Silicon Valley Tech News Roundup – October 3rd
Ozy Media ceases operations – 10/1
On Friday, Ozy Media released a statement announcing the company is ceasing operations.
In part, the statement to CNN Business said: “At Ozy, we have been blessed with a remarkable team of dedicated staff. Many of them are world-class journalists and experienced professionals to whom we owe tremendous gratitude, and who are wonderful colleagues. It is therefore with the heaviest of hearts that we must announce today that we are closing Ozy’s doors.”
Earlier in the week, the New York Times exposé shed light on questionable business practices like promotion of their content and the annual event Ozy Fest. In a conference call with Goldman Sachs, Ozy’s co-founder and COO Samir Rao impersonated a YouTube executive. At the time, Goldman Sachs was interested in investing $40 million in the company. Furthermore, the exposé claims Ozy Media inflated monthly unique visitors count. Meanwhile, a CNN Business report examined Ozy Media’s workplace culture that some former staffers called “abusive”.
The founder and CEO Carlos Watson established the company as a digital media news site in 2013. Previously Watson worked as a host and commentator at CNN, CNBC, and MSNBC.
Facebook testifies about social media impact on mental health of children – 9/30
Antigone Davis, Facebook Head of Safety, testified in front of the Senate Commerce, science, and transportation subcommittee on consumer protection, product safety, and data security about child protection. Davis defended Instagram and testified the platform “affirmatively helped” young people.
Earlier in September, a report by the Wall Street Journal published Facebook’s research leaked by a whistleblower. The research found Instagram has a negative impact on the body image and self-esteem of teens.
In her testimony, Davis stated: “We conduct this research, to make our platform better, to minimize the bad and maximize the good and to proactively identify where we can improve… We want our platforms to be a place for meaningful interactions with friends and family, and we cannot achieve that goal if people do not feel safe.”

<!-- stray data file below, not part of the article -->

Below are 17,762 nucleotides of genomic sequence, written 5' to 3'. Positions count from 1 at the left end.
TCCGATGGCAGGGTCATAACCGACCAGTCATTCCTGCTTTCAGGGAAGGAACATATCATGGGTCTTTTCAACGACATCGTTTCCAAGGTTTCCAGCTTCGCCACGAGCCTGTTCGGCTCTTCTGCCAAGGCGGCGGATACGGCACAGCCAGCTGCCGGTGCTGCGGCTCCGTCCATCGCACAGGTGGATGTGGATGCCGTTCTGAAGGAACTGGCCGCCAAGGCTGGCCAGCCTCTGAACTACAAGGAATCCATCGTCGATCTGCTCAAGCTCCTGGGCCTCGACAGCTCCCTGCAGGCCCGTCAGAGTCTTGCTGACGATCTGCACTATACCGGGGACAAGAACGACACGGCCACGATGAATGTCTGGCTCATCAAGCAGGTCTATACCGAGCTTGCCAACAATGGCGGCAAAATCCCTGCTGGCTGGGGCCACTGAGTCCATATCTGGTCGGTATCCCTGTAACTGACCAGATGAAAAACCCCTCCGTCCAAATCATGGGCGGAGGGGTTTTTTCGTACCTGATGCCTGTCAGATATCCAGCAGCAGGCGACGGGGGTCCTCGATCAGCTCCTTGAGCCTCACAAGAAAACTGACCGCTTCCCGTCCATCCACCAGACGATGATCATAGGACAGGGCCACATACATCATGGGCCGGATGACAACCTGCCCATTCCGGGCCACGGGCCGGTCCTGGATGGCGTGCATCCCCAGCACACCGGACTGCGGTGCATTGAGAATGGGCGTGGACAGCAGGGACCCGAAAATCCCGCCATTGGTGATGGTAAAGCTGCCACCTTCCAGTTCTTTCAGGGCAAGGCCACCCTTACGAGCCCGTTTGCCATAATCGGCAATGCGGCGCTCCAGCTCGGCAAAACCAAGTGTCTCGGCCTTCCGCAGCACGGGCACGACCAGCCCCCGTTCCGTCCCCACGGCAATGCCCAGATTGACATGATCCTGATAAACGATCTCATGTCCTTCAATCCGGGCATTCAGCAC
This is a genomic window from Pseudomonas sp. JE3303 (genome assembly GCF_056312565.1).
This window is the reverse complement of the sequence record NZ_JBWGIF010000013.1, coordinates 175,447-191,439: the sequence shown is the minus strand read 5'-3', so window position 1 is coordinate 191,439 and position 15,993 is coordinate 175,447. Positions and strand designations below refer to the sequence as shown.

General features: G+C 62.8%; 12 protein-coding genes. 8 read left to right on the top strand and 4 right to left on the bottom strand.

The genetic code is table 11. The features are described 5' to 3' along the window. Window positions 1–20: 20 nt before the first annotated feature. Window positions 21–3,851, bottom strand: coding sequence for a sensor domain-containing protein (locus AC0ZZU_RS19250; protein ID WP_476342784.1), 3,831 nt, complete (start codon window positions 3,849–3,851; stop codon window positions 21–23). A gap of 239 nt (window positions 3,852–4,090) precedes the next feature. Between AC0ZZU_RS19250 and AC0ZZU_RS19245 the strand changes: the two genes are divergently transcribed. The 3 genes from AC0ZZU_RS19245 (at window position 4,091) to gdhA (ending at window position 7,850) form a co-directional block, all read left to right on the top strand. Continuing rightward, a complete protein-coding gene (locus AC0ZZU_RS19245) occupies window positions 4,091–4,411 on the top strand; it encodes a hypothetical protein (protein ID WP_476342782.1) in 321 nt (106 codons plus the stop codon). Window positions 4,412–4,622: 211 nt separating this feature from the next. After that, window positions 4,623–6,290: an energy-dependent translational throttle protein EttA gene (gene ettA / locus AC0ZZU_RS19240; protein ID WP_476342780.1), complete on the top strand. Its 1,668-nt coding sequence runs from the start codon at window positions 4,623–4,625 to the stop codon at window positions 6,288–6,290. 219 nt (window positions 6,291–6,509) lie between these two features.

As Richard Blumenthal, the Head of the Senate subcommittee, pointed out – in August, Facebook denied the existence of research about the negative impact of social media on the mental health of children.
Blumenthal stated: “We know it chooses the growth of its products over the well-being of our children… It is failing to hold itself accountable, and the question that haunts me is how can we or parents or anyone trust Facebook.”
During the hearing, Davis failed to answer questions from the subcommittee. She said she had to consult with the relevant Facebook teams.
El Salvador mines bitcoin utilizing the power of volcano – 10/1
On Friday, El Salvador’s President Nayib Bukele tweeted that El Salvador harnessed volcanic power to mine for bitcoins. The country mined 0.00599179 bitcoin (equivalent to $269). In his tweet, Bukele said the project is a work in progress as the country is still installing the mining equipment.
A teaser video tweeted by the President with the caption “First steps” includes shots of government-labeled bitcoin mining rigs and an energy factory located close to a volcano. The viral video has 2.3 million views.
In June, President Nayib Bukele announced the country plans to use geothermal energy to mine for bitcoin. He instructed LaGeo SA de CV, the state-owned geothermal energy company, to “put up a plan to offer facilities for #Bitcoin mining with very cheap, 100% clean, 100% renewable, 0 emissions energy from our volcanos.” Based on the official data, geothermal energy makes fourth of El Salvador’s energy production.
In September, El Salvador became the first country in the world to declare bitcoin a legal tender.
The White House to hold a summit with delegates from 30 countries to discuss cybercrime- 10/1
In a statement released on Friday, the Biden administration announced plans to gather delegates from 30 countries later in October to discuss cybercrime. The date of the summit and which countries will participate are still unknown. But based on the CNN reports, the event will be a “recurring effort”. The first one will be held virtually and hosted by the White House Security Council.
The statement in part reads: “This month, the United States will bring together 30 countries to accelerate our cooperation in combating cybercrime, improving law enforcement collaboration, stemming the illicit use of cryptocurrency, and engaging on these issues diplomatically.” The Biden administration will partner with nations around the world, including G7 and NATO allies.
A White House official told Reuters the administration wants to address “the misuse of virtual currency to launder ransom payments” and prosecute ransomware criminals.
The effort is a reaction to a growing number of ransomware attacks and will require international cooperation.